The fact is I’m at the point where I am doing well, and there is a chance that I can succeed and even win my goal! This is the point where I self-sabotage.

There are three main reasons that I self-sabotage:

1. I self-sabotage now because my family of origin devalued my own happiness, so I internalized that I am not worthy of happiness. When I become aware that I am successfully recovering, doing good things for myself, and feeling happy and confident in my capabilities- something can’t be right! Time to self sabotage. I self-sabotage because I am programmed to believe that my happiness is incompatible with my life. I self-sabotage because I internalized the belief that my own needs and wants are “worth less.”

2. I self-sabotage because I hold a false belief that my happiness is only valid if I have external validation. Sure, I am doing great for myself, making decisions and choosing positively – but what does it matter if no one is there to see it, to confirm it? If a tree falls in the forest and no one is there, does it even make a sound? Time to self-sabotage: time to find a romantic partner to witness my success, and give me permission to be happy! Getting into a relationship so that someone else can validate my growth is a form of self-sabotage, because once in a codependent relationship, all my attention goes to finding meaning in the other person’s approval.

3. I self-sabotage because achieving my goal means that I have a responsibility to maintain a level of success, and even to reach a newer goal. I feel afraid of the future, which is out of my control, so as I find myself making progress toward a specific goal, I self-sabotage in order to avoid ever reaching it. If I stop myself from achieving my goal, I never have to bear the responsibility of maintaining a level of success, and I never have to set newer goals.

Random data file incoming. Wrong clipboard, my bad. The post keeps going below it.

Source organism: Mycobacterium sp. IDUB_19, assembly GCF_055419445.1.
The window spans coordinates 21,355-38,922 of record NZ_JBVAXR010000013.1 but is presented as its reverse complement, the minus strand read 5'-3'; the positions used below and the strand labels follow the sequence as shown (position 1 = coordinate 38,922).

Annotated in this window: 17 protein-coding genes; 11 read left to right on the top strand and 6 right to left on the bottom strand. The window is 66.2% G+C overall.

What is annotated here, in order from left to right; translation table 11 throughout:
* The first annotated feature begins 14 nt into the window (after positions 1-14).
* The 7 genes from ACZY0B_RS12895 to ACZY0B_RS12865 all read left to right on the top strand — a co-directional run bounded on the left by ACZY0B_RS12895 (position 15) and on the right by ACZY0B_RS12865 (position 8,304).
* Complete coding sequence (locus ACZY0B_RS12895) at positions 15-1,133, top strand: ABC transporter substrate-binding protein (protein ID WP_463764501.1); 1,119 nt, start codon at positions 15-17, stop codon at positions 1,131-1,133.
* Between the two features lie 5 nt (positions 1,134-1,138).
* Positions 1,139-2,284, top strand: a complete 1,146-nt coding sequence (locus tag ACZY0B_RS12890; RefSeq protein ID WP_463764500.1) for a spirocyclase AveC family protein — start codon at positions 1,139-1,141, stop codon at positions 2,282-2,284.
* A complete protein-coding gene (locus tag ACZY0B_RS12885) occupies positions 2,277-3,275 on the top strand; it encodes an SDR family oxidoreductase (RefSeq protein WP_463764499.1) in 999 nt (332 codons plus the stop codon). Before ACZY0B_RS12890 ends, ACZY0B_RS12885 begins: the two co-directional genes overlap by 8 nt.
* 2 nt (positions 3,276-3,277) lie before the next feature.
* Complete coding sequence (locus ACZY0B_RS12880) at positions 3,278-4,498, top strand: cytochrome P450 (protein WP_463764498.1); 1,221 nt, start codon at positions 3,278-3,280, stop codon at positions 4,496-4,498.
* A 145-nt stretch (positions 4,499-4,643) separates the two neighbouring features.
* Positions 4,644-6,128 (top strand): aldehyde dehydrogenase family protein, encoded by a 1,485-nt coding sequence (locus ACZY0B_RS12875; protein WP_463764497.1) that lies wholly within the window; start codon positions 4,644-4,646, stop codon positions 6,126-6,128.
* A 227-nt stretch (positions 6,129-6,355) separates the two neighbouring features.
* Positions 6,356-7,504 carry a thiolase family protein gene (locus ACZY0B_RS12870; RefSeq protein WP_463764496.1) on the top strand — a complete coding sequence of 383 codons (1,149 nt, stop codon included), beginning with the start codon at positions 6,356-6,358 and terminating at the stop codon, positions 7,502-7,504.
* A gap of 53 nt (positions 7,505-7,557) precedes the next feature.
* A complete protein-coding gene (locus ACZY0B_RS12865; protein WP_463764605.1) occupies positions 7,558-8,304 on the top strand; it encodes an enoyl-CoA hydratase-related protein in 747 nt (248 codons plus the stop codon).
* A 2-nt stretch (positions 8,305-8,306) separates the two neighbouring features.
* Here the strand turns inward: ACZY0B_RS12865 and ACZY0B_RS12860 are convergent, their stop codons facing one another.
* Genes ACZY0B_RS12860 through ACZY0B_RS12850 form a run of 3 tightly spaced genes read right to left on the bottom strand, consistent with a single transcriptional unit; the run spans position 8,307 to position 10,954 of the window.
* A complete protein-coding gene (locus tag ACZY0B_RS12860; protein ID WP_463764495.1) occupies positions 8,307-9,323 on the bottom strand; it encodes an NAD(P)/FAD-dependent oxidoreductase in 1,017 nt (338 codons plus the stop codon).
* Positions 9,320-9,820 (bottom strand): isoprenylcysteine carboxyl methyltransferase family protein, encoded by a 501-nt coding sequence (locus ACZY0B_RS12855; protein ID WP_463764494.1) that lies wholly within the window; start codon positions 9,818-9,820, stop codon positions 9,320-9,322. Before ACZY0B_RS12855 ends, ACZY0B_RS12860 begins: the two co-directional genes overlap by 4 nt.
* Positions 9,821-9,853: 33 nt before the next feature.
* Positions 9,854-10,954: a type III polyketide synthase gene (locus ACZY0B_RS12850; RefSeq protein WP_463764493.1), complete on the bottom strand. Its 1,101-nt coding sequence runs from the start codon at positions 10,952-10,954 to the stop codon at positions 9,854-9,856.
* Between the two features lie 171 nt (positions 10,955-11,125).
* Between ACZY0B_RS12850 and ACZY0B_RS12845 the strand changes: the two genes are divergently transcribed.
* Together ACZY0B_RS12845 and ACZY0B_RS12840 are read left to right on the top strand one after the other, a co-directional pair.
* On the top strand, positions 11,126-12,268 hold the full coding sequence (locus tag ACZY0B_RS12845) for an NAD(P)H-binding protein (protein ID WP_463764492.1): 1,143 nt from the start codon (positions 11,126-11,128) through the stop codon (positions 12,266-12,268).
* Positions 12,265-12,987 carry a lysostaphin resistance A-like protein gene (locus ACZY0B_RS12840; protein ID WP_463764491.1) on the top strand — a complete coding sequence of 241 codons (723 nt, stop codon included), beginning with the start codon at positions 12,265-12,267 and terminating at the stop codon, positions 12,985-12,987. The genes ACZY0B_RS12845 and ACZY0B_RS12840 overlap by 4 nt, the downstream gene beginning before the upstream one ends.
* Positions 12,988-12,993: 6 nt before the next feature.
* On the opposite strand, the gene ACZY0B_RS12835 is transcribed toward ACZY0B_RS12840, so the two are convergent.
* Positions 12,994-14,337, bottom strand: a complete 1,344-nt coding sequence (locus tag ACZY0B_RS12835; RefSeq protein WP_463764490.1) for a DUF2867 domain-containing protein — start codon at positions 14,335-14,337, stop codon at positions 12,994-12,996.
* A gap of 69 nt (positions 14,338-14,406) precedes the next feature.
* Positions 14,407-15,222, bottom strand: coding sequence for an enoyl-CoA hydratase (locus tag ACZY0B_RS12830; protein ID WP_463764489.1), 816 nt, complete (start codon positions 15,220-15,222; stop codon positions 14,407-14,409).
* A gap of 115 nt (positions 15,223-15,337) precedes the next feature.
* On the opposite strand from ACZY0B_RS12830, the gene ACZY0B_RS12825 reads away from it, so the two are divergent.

Writing this out, I see that I am my own worst enemy. And I feel slightly hopeless that I can ever overcome my childhood programming. It feels like a very uphill battle. And it is, dear reader, it is an uphill battle. And not you, nor a partner nor a friend, can do this work for me. Recovery is something that I have to face alone, terrifyingly alone.  I am solely responsible for addressing my self-sabotaging tendencies.

The great thing is that I know I am worth it; I truly believe I am worth it. I do deserve recovery. I do deserve to feel fulfilled and happy. I deserve to be free and to work toward my dreams. I deserve to go to sleep sober and wake up and stay sober all day, and go to sleep sober again.

I hope to get through this day sober. I hope to build my confidence and release my desire to self-sabotage throughout this Gemini Moon cycle. I know that if I take it one day at a time, one moment at a time, I can reach the full Moon stronger and freer and more full of self-love than I am at this moment. I am worth it.

By justpearlythings

I am a writer, a lover, and a believer in the good things in life. I write about mental health and wellness, along with book reviews and fashion opinions. My blog caters to thoughtful, growth-minded women and men, and offers insights and personal challenges that provide a space for relevant, meaningful connection. The World Wide Web is vast, it contains multitudes, and so do we as people. I believe that through self-awareness and honesty, we create a more loving planet for everyone. Feel free to follow this page and share it with friends and family. Love, Pearl